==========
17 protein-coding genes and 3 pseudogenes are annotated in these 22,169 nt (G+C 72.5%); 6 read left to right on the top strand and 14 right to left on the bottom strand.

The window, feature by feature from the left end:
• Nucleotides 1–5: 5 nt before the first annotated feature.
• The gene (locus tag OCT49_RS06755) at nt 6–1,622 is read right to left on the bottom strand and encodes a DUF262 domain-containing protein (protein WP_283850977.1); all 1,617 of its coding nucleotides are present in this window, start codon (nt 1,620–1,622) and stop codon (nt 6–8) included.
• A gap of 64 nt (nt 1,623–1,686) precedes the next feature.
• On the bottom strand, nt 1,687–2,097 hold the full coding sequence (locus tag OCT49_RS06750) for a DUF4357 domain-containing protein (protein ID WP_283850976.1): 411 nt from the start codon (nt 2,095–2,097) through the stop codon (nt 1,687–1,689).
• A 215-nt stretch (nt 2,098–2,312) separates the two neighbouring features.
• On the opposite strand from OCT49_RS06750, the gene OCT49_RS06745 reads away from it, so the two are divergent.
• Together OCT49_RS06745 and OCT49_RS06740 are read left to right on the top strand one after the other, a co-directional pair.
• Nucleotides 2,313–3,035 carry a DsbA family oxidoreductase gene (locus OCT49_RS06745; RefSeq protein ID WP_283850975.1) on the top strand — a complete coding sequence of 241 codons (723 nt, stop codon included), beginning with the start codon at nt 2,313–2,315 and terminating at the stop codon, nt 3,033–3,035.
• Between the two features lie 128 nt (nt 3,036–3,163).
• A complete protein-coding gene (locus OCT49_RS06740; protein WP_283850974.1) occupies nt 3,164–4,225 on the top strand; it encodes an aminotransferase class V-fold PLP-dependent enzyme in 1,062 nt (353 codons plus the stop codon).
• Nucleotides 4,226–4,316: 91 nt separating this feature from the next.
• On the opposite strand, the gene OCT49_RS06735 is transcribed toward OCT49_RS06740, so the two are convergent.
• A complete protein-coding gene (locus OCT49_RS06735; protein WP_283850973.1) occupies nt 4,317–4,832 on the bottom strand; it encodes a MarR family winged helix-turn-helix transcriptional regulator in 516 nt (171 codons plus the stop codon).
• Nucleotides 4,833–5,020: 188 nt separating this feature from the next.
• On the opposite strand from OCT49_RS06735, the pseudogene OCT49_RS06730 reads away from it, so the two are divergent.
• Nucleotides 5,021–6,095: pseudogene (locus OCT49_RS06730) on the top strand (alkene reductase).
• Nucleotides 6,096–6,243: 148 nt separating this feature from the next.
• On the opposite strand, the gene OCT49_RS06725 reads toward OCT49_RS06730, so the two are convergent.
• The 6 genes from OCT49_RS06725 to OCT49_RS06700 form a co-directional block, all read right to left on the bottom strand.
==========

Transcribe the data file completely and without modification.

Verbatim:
17 protein-coding genes and 3 pseudogenes are annotated in these 22,169 nt (G+C 72.5%); 6 read left to right on the top strand and 14 right to left on the bottom strand.

The window, feature by feature from the left end:
• Nucleotides 1–5: 5 nt before the first annotated feature.
• The gene (locus tag OCT49_RS06755) at nt 6–1,622 is read right to left on the bottom strand and encodes a DUF262 domain-containing protein (protein WP_283850977.1); all 1,617 of its coding nucleotides are present in this window, start codon (nt 1,620–1,622) and stop codon (nt 6–8) included.
• A gap of 64 nt (nt 1,623–1,686) precedes the next feature.
• On the bottom strand, nt 1,687–2,097 hold the full coding sequence (locus tag OCT49_RS06750) for a DUF4357 domain-containing protein (protein ID WP_283850976.1): 411 nt from the start codon (nt 2,095–2,097) through the stop codon (nt 1,687–1,689).
• A 215-nt stretch (nt 2,098–2,312) separates the two neighbouring features.
• On the opposite strand from OCT49_RS06750, the gene OCT49_RS06745 reads away from it, so the two are divergent.
• Together OCT49_RS06745 and OCT49_RS06740 are read left to right on the top strand one after the other, a co-directional pair.
• Nucleotides 2,313–3,035 carry a DsbA family oxidoreductase gene (locus OCT49_RS06745; RefSeq protein ID WP_283850975.1) on the top strand — a complete coding sequence of 241 codons (723 nt, stop codon included), beginning with the start codon at nt 2,313–2,315 and terminating at the stop codon, nt 3,033–3,035.
• Between the two features lie 128 nt (nt 3,036–3,163).
• A complete protein-coding gene (locus OCT49_RS06740; protein WP_283850974.1) occupies nt 3,164–4,225 on the top strand; it encodes an aminotransferase class V-fold PLP-dependent enzyme in 1,062 nt (353 codons plus the stop codon).
• Nucleotides 4,226–4,316: 91 nt separating this feature from the next.
• On the opposite strand, the gene OCT49_RS06735 is transcribed toward OCT49_RS06740, so the two are convergent.
• A complete protein-coding gene (locus OCT49_RS06735; protein WP_283850973.1) occupies nt 4,317–4,832 on the bottom strand; it encodes a MarR family winged helix-turn-helix transcriptional regulator in 516 nt (171 codons plus the stop codon).
• Nucleotides 4,833–5,020: 188 nt separating this feature from the next.
• On the opposite strand from OCT49_RS06735, the pseudogene OCT49_RS06730 reads away from it, so the two are divergent.
• Nucleotides 5,021–6,095: pseudogene (locus OCT49_RS06730) on the top strand (alkene reductase).
• Nucleotides 6,096–6,243: 148 nt separating this feature from the next.
• On the opposite strand, the gene OCT49_RS06725 reads toward OCT49_RS06730, so the two are convergent.
• The 6 genes from OCT49_RS06725 to OCT49_RS06700 form a co-directional block, all read right to left on the bottom strand.